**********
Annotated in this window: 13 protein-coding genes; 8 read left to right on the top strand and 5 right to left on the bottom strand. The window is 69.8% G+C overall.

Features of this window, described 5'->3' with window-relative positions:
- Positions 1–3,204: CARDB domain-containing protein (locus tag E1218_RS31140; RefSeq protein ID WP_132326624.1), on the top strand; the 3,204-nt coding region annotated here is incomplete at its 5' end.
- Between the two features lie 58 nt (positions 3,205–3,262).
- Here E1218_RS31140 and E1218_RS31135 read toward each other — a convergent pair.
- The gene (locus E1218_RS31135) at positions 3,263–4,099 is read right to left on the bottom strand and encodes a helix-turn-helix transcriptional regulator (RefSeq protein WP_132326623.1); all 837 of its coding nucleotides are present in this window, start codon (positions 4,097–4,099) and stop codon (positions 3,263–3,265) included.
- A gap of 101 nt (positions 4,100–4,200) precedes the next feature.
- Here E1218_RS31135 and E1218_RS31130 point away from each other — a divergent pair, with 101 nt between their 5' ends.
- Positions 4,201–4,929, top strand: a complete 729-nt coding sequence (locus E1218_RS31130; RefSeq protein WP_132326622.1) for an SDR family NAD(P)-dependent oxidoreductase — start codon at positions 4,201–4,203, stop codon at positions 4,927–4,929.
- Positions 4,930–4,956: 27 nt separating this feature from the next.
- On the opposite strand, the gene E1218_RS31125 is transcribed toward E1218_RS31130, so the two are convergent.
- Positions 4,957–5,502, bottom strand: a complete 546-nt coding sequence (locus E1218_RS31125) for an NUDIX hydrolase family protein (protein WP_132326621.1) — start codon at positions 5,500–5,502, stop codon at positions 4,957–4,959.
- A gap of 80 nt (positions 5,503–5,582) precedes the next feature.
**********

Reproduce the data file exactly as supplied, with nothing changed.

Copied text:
Annotated in this window: 13 protein-coding genes; 8 read left to right on the top strand and 5 right to left on the bottom strand. The window is 69.8% G+C overall.

Features of this window, described 5'->3' with window-relative positions:
- Positions 1–3,204: CARDB domain-containing protein (locus tag E1218_RS31140; RefSeq protein ID WP_132326624.1), on the top strand; the 3,204-nt coding region annotated here is incomplete at its 5' end.
- Between the two features lie 58 nt (positions 3,205–3,262).
- Here E1218_RS31140 and E1218_RS31135 read toward each other — a convergent pair.
- The gene (locus E1218_RS31135) at positions 3,263–4,099 is read right to left on the bottom strand and encodes a helix-turn-helix transcriptional regulator (RefSeq protein WP_132326623.1); all 837 of its coding nucleotides are present in this window, start codon (positions 4,097–4,099) and stop codon (positions 3,263–3,265) included.
- A gap of 101 nt (positions 4,100–4,200) precedes the next feature.
- Here E1218_RS31135 and E1218_RS31130 point away from each other — a divergent pair, with 101 nt between their 5' ends.
- Positions 4,201–4,929, top strand: a complete 729-nt coding sequence (locus E1218_RS31130; RefSeq protein WP_132326622.1) for an SDR family NAD(P)-dependent oxidoreductase — start codon at positions 4,201–4,203, stop codon at positions 4,927–4,929.
- Positions 4,930–4,956: 27 nt separating this feature from the next.
- On the opposite strand, the gene E1218_RS31125 is transcribed toward E1218_RS31130, so the two are convergent.
- Positions 4,957–5,502, bottom strand: a complete 546-nt coding sequence (locus E1218_RS31125) for an NUDIX hydrolase family protein (protein WP_132326621.1) — start codon at positions 5,500–5,502, stop codon at positions 4,957–4,959.
- A gap of 80 nt (positions 5,503–5,582) precedes the next feature.